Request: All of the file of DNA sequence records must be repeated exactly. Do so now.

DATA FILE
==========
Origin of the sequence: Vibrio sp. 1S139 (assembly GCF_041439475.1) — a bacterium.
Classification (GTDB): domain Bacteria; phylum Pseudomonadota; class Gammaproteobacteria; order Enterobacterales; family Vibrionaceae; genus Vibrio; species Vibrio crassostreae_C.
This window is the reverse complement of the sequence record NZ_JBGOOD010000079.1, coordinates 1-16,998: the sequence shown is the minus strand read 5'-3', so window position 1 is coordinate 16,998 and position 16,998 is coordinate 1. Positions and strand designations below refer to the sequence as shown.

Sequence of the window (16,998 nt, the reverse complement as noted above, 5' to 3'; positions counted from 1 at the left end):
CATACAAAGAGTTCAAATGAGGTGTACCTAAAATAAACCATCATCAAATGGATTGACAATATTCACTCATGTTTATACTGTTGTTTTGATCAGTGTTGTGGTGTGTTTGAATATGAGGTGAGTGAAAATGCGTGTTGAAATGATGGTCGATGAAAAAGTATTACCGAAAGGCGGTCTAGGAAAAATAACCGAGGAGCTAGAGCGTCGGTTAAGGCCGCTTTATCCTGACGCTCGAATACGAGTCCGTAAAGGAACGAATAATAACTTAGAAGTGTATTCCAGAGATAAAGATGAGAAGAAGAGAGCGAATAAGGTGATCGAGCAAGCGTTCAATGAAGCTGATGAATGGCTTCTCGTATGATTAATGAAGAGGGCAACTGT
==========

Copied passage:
Origin of the sequence: Vibrio sp. 1S139 (assembly GCF_041439475.1) — a bacterium.
Classification (GTDB): domain Bacteria; phylum Pseudomonadota; class Gammaproteobacteria; order Enterobacterales; family Vibrionaceae; genus Vibrio; species Vibrio crassostreae_C.
This window is the reverse complement of the sequence record NZ_JBGOOD010000079.1, coordinates 1-16,998: the sequence shown is the minus strand read 5'-3', so window position 1 is coordinate 16,998 and position 16,998 is coordinate 1. Positions and strand designations below refer to the sequence as shown.

Sequence of the window (16,998 nt, the reverse complement as noted above, 5' to 3'; positions counted from 1 at the left end):
CATACAAAGAGTTCAAATGAGGTGTACCTAAAATAAACCATCATCAAATGGATTGACAATATTCACTCATGTTTATACTGTTGTTTTGATCAGTGTTGTGGTGTGTTTGAATATGAGGTGAGTGAAAATGCGTGTTGAAATGATGGTCGATGAAAAAGTATTACCGAAAGGCGGTCTAGGAAAAATAACCGAGGAGCTAGAGCGTCGGTTAAGGCCGCTTTATCCTGACGCTCGAATACGAGTCCGTAAAGGAACGAATAATAACTTAGAAGTGTATTCCAGAGATAAAGATGAGAAGAAGAGAGCGAATAAGGTGATCGAGCAAGCGTTCAATGAAGCTGATGAATGGCTTCTCGTATGATTAATGAAGAGGGCAACTGT